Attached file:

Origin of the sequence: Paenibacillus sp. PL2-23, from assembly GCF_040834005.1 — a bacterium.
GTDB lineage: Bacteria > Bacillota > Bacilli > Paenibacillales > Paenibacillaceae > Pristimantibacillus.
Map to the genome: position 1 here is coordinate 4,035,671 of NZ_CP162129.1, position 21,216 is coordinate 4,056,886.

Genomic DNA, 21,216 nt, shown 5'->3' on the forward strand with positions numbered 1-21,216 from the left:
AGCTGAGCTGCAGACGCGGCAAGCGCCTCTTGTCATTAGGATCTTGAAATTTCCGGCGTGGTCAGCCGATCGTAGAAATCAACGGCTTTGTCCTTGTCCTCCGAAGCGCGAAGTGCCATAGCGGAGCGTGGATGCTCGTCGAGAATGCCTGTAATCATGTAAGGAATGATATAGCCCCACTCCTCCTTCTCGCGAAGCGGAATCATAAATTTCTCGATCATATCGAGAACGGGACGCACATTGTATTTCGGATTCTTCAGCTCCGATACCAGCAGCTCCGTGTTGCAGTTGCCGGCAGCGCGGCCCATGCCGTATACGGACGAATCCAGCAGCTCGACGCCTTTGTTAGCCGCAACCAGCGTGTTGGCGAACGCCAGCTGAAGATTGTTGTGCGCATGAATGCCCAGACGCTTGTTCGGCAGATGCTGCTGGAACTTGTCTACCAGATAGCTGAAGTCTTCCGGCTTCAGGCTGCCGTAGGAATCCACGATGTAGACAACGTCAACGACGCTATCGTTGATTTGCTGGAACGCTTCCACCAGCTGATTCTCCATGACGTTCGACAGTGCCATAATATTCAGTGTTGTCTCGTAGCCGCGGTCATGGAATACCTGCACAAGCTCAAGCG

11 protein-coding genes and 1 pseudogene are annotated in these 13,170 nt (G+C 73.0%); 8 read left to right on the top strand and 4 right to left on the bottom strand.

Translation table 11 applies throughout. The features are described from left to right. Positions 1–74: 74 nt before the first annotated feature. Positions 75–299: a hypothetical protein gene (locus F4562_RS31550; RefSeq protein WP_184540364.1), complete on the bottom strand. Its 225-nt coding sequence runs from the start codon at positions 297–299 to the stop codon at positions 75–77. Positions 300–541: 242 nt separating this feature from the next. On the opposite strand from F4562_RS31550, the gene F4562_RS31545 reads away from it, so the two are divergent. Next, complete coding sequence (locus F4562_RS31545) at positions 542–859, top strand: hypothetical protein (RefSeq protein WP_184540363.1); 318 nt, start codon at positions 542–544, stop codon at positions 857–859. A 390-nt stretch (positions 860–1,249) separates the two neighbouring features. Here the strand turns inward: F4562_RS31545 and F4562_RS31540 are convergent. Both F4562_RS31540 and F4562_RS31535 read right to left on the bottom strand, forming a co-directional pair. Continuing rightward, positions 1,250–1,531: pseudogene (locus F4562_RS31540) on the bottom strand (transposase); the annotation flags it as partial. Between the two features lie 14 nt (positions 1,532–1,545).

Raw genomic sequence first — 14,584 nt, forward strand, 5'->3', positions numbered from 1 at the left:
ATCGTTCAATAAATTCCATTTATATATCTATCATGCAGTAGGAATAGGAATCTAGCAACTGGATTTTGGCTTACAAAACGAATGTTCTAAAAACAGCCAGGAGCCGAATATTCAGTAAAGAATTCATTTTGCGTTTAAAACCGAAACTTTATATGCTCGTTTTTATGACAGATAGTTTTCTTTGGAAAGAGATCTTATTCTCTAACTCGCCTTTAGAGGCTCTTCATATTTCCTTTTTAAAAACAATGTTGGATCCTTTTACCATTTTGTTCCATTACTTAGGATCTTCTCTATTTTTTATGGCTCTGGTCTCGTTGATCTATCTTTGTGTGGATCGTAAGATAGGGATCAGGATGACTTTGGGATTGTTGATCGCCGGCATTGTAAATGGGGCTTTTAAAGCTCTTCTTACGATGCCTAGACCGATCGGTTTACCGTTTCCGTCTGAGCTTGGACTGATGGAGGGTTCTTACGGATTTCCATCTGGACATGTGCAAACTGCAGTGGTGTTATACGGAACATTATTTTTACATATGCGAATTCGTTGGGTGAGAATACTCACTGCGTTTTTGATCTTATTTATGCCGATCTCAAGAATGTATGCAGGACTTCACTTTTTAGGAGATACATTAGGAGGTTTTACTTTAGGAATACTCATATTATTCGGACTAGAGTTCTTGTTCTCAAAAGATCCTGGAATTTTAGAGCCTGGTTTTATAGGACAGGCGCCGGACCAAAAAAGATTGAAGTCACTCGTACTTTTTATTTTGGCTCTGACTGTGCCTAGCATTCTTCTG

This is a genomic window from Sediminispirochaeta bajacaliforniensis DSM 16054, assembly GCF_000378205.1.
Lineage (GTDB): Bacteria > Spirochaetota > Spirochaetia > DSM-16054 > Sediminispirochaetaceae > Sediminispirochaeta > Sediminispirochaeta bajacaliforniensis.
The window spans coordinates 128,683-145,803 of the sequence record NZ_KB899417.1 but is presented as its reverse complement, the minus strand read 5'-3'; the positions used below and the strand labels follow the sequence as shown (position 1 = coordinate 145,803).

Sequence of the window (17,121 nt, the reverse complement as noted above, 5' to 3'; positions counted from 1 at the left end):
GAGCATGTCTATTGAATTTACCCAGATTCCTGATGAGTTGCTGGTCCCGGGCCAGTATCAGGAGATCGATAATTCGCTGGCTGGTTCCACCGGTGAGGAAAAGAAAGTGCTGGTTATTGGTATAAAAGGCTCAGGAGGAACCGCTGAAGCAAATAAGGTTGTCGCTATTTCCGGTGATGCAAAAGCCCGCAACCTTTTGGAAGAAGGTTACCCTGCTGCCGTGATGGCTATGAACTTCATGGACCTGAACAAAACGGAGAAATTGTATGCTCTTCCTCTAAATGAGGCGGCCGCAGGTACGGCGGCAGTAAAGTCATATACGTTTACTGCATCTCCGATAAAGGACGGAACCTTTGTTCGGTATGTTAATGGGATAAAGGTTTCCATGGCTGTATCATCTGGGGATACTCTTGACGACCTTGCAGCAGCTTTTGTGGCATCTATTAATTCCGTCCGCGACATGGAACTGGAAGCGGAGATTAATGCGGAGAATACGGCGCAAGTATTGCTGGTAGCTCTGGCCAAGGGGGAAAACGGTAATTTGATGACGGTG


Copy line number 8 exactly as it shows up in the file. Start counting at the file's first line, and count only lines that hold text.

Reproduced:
Raw genomic sequence first — 14,584 nt, forward strand, 5'->3', positions numbered from 1 at the left: